MINNEAPOLIS (AP) — Minnesota Lynx star Maya Moore’s availability for the upcoming season is uncertain.
Lynx head coach and general manager Cheryl Reeve said Thursday that the organization has been “in close contact” with the five-time first team All-WNBA honoree. The Lynx and Moore “together are deciding how to handle her status for 2019,” Reeve said.
Reeve’s statement was issued in response to a report by Minneapolis TV station WCCO that said, without attribution, Moore was considering not playing for the Lynx this year. She was given the franchise tag this week by the team, preventing her from becoming a free agent.
Moore’s agent, Lindsay Kagawa Colas, wasn’t immediately available for comment.
The 29-year-old Moore took the winter off from international competition , citing a taxing 2018 season that saw the four-time WNBA champion Lynx ousted in the first round of the playoffs. The league compressed the 34-game schedule by three weeks from the 2017 slate.
“I worked really hard, and I’m proud of everything I was able to give this year,” Moore said in an interview last fall with ESPN.com. “But I’m definitely trying to get some rest, just recover and change the pace and get refreshed. I’m trying to take advantage of being home for a little while.”
Moore was the top vote-getter for the All-Star game last summer in Minnesota, but she passed on the team captain responsibility that would have required her to draft from the 22-player pool. Candace Parker of the Los Angeles Sparks took her place instead, joining Elena Delle Donne of the Washington Mystics in assembling the sides. Moore had 18 points, eight rebounds and six assists in the exhibition to earn her third straight All-Star Most Valuable Player award.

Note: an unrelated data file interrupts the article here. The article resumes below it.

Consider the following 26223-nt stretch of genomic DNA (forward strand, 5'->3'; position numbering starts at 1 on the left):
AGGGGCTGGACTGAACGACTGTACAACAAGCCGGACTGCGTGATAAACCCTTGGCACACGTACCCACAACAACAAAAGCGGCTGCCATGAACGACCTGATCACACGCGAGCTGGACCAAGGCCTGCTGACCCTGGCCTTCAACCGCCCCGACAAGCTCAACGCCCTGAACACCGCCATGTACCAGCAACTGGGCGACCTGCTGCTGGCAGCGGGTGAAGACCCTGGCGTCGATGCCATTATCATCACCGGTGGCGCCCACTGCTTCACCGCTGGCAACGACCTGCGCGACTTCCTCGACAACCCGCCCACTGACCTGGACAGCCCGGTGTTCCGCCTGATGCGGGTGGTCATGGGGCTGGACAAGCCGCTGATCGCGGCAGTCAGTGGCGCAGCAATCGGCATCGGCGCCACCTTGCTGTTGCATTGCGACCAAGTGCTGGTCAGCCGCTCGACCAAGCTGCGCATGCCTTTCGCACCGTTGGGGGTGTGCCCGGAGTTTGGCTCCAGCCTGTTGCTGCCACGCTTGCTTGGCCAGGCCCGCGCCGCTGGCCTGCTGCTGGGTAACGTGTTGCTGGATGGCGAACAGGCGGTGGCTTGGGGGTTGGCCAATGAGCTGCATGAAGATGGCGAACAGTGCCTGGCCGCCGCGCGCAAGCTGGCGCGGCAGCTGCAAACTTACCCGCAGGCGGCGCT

Moore also opted out of the Women’s Basketball World Cup, the first major event she wasn’t on the U.S. national team for since the 2008 Summer Olympics, which took place before the start of her sophomore season in college at Connecticut.
The Lynx, too, are in flux following the retirement of five-time All-Star point guard Lindsay Whalen. The two other core pieces of the team’s dynasty that began in 2011 when Moore was the first overall pick in the draft, Seimone Augustus and Rebekkah Brunson, are free agents. WNBA players have exercised their right to terminate the current collective bargaining agreement after the 2019 season, cutting the deal short by two years and further muddying the future of the league’s salary structure.
Last season was only the second time in eight years the Lynx didn’t reach the WNBA Finals. Moore was eighth in the league in minutes and seventh in points in 2018. She has missed only one game in eight seasons, with career averages of 18.4 points and 5.9 rebounds per game.
The season begins May 24.